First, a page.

Under the same Zero Trust banner, Akamai has brought out tools to help prevent exfiltration of internal data, which has been the cause of various damaging breaches where confidential customer details have been leaked. The impact of such breaches through phishing attacks on, and identity theft from, the consumers whose data was originally stolen can roll on for several years. Akamai has countered with new adaptive access control tools designed to match trust with risk as the latter varies, the key being ability to assess when the level of threat has temporarily increased. Then controls can be enforced only when necessary so as to minimize impact on the user experience, although under Zero Trust security the default is to deny access and only ease restrictions when it is clear there are no threats.
What struck us most though about the Akamai announcements was the focus on attacks against APIs, which have grown rapidly in frequency with proliferation of apps themselves, driven by mobile services. For dedicated streaming vendors, APIs have been a major focus from the outset as they provide the front door to their ecosystem of microservices, which tend to come under three categories.
First are the upfront and back office services, such as free trials, sign-up and billing. Second are content discovery services including recommendations and search, while thirdly comes playback, where rights are enforced and security comes in.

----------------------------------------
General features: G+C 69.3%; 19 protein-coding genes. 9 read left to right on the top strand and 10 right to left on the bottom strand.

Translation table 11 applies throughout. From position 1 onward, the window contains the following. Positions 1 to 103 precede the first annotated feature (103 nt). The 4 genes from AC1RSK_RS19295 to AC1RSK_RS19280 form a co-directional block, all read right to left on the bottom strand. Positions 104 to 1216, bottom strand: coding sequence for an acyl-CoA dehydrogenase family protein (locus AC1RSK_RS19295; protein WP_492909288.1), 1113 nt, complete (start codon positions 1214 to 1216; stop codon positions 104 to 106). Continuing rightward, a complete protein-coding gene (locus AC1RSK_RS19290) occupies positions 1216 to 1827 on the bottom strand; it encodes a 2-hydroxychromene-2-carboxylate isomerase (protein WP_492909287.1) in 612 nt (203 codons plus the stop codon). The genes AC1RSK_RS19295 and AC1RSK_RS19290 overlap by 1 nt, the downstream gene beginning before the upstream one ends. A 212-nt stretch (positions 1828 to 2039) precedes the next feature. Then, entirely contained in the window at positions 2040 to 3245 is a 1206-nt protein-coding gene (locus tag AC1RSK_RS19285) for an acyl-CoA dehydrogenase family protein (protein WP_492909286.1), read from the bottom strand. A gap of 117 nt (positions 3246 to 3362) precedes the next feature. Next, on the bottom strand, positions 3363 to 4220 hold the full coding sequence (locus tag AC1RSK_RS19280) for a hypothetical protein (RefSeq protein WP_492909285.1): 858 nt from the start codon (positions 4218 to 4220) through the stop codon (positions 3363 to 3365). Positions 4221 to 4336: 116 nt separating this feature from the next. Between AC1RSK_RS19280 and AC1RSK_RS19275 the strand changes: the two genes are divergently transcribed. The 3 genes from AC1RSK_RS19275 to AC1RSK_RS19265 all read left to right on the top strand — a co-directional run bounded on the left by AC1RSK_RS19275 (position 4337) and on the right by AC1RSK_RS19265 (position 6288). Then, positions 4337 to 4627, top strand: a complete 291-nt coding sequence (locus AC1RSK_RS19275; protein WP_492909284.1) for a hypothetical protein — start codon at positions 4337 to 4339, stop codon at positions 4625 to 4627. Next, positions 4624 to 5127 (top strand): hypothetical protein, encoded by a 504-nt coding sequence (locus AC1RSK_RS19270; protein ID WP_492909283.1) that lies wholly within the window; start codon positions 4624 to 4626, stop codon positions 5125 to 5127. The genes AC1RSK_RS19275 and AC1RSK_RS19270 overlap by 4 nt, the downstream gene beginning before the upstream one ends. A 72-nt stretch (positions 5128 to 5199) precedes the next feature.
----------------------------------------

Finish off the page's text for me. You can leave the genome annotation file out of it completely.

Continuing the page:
MovieLabs reiterates that simply protecting assets is not sufficient. Going forward, it is imperative that processes and workflows be protected along with assets so they can be orchestrated as intended – securing against functions being subverted or outputs being redirected.
Shifting security certification to that of applications sidesteps the challenge of applying perimeter security models to cloud workflows, according to MovieLabs.
A benefit is that the two are complementary; the workflow enables the new security architecture, and the security architecture protects the new workflow. As such, the authentication services tie into audit systems that record potential activity, as well as general activity.
This latest research from MovieLabs is a follow up to the media landscape 2030 vision published earlier this year, conducted with Hollywood Studios, which identifies a number of opportunities in media production and creative technologies, covering security, cloud migration, software-defined workflows – and 10 specific principles for the future of media creation.
MovieLabs and its partners will be busy building the foundations of a dynamic and scalable security system over the next few years, capable of supporting future innovations in applications and workflows. An important point is that MovieLabs doesn’t see security features offered by cloud providers dominating this future security architecture – thereby enabling multi-cloud operation.
Come 2030, it envisages a virtualized production environment where workflows are distributed among remote workers, where a secure cloud environment can benefit the media landscape by allowing for participation of smaller firms or individuals without comprising security.